If you own a limited company, or you are self-employed, then you will usually have insurance cover in place. This article will look at which business insurance expenses can be claimed against your company’s profits.
If you want to claim back costs of insurance through your business then then the policy you are claiming for must be for businesses purposes only. For example, a life insurance policy could not be claimed as a business expense as is doesn’t serve a business purpose. A policy that covers against injuries to employees, would, on the other hand be tax deductible, as it is clearly a business expense.
Below is a list of types of business insurance that can be claimed as company expenses:
- Public liability
- Employer’s liability
- Legal expenses cover
- Tax investigation insurance
- Professional indemnity insurance
- Motor insurance (for company vehicles)
- Office building and contents cover
- Equipment Cover
- Business disruption cover
Key Person Insurance
Key person insurance cover insures a company against a loss in profits should a key team member or director die.
If a claim was made through this policy and the proceeds paid to the company, the cover may not be tax deductible. This is because the benefits would pass to the family of the deceased, providing a personal benefit as well as a business one.
Relevant Life Policy
There is a new ‘key person’ policy called ‘relevant life’. This uses a trust to help SMEs provide tax efficient death in service for employees including directors. Within this plan, premiums are an allowable expense, there are no benefit in kind considerations for the employee and most importantly of all, in the event of a claim the proceeds are tax free too.
Cover allowance is based on earnings but the ‘relevant life’ policy is a far more tax efficient way of protecting family members of an entrepreneur than mainstream ‘key person’ policies.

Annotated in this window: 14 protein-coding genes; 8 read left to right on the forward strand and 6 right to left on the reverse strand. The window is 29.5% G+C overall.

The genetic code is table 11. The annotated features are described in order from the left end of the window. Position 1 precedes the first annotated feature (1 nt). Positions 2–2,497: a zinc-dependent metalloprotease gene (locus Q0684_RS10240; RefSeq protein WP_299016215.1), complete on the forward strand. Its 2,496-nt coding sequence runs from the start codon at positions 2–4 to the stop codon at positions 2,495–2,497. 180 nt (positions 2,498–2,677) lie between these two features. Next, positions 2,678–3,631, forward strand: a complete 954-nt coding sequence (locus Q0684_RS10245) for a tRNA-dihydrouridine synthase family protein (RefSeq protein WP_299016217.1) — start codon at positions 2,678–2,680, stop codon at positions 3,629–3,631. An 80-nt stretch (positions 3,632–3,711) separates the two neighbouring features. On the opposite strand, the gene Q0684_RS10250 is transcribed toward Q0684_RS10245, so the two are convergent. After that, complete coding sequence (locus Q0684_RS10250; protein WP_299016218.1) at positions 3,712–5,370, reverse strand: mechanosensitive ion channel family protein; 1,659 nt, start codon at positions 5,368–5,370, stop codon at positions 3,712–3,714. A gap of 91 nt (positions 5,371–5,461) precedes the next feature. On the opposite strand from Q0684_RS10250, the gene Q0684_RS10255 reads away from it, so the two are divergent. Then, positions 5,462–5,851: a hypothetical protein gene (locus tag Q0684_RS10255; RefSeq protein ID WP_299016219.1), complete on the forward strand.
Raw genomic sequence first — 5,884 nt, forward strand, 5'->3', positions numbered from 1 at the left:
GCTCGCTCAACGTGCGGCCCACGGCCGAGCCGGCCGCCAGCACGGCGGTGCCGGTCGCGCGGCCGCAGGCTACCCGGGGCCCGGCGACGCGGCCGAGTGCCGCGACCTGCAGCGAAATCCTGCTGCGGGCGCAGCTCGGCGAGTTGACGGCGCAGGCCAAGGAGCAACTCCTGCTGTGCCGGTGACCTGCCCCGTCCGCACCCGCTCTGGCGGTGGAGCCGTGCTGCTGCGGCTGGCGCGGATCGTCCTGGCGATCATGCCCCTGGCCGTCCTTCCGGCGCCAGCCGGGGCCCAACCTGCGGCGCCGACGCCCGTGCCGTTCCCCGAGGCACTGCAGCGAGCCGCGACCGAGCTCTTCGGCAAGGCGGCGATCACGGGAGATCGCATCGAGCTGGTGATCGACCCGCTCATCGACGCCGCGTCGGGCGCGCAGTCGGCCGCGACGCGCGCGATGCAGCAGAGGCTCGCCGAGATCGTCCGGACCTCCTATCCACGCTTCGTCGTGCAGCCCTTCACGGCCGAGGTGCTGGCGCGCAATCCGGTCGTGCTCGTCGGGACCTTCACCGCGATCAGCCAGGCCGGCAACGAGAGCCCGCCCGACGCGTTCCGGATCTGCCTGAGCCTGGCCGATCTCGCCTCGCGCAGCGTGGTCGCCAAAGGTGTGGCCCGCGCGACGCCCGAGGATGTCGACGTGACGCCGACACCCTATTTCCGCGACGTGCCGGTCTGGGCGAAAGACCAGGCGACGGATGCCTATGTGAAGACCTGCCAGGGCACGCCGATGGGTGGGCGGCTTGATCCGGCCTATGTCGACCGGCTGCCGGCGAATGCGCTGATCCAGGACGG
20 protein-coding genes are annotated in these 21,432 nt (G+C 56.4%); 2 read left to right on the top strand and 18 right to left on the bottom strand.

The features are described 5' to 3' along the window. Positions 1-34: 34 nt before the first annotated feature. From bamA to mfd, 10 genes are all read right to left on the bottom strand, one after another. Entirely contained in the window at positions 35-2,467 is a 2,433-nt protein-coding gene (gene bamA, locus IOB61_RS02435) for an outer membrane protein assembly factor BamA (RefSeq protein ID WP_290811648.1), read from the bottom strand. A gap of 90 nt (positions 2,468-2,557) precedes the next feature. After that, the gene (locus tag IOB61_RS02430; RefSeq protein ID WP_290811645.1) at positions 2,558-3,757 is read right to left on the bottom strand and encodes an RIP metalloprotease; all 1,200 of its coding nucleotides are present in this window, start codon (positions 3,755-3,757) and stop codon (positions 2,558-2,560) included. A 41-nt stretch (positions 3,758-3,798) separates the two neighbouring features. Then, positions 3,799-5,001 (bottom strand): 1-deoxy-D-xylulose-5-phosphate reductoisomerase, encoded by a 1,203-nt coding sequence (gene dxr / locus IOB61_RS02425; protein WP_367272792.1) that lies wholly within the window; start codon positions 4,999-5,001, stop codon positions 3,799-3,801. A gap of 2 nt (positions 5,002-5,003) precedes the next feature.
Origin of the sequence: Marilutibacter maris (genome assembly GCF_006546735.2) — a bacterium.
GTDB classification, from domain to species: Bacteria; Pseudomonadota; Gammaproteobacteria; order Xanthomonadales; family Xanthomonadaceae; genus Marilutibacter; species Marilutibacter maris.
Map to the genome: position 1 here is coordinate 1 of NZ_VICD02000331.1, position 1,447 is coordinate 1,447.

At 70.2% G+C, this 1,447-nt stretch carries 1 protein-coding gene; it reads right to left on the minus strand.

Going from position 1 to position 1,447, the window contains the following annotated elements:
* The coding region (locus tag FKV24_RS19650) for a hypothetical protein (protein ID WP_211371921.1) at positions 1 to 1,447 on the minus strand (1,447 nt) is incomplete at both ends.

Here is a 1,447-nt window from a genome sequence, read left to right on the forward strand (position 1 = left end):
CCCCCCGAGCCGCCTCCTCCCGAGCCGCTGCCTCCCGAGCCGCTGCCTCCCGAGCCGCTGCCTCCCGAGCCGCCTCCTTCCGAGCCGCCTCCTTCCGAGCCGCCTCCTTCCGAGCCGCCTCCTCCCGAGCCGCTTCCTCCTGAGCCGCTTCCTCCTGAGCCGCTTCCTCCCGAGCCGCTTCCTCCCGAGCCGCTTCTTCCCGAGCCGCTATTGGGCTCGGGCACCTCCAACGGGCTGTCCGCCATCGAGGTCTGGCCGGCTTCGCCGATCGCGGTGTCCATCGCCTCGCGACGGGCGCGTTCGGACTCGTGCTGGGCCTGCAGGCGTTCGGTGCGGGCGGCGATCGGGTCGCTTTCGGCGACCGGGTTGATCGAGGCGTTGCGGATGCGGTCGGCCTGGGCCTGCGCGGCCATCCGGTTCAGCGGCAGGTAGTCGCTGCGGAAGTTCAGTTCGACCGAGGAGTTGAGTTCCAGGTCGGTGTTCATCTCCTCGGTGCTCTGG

You must take care when taking out any ‘key person’ policy. It is best to speak to an adviser to make sure the company and the recipients of any insurance payout, are not going to be heavily taxed.
Permanent Health Insurance
In the unfortunate event that you are unfit to work, business owners are responsible for protecting themselves financially. Income protection cover you in this instance.
You can pay for a Permanent Health Insurance (PHI) policy via your limited company, or out of your own income.
PHI contributions to a business scheme are allowable against tax, however, if you claim against a business PHI policy, you will have to pay income tax and, in some cases, National Insurance Contributions on the payments.
If you fund an income protection policy personally, your contributions will be made out of post-tax income, but any funds you subsequently receive as a result of a claim would not be taxable.
It’s advisable to speak to a professional before committing to any policies, to make sure you are aware of all of the benefit levels and tax implications.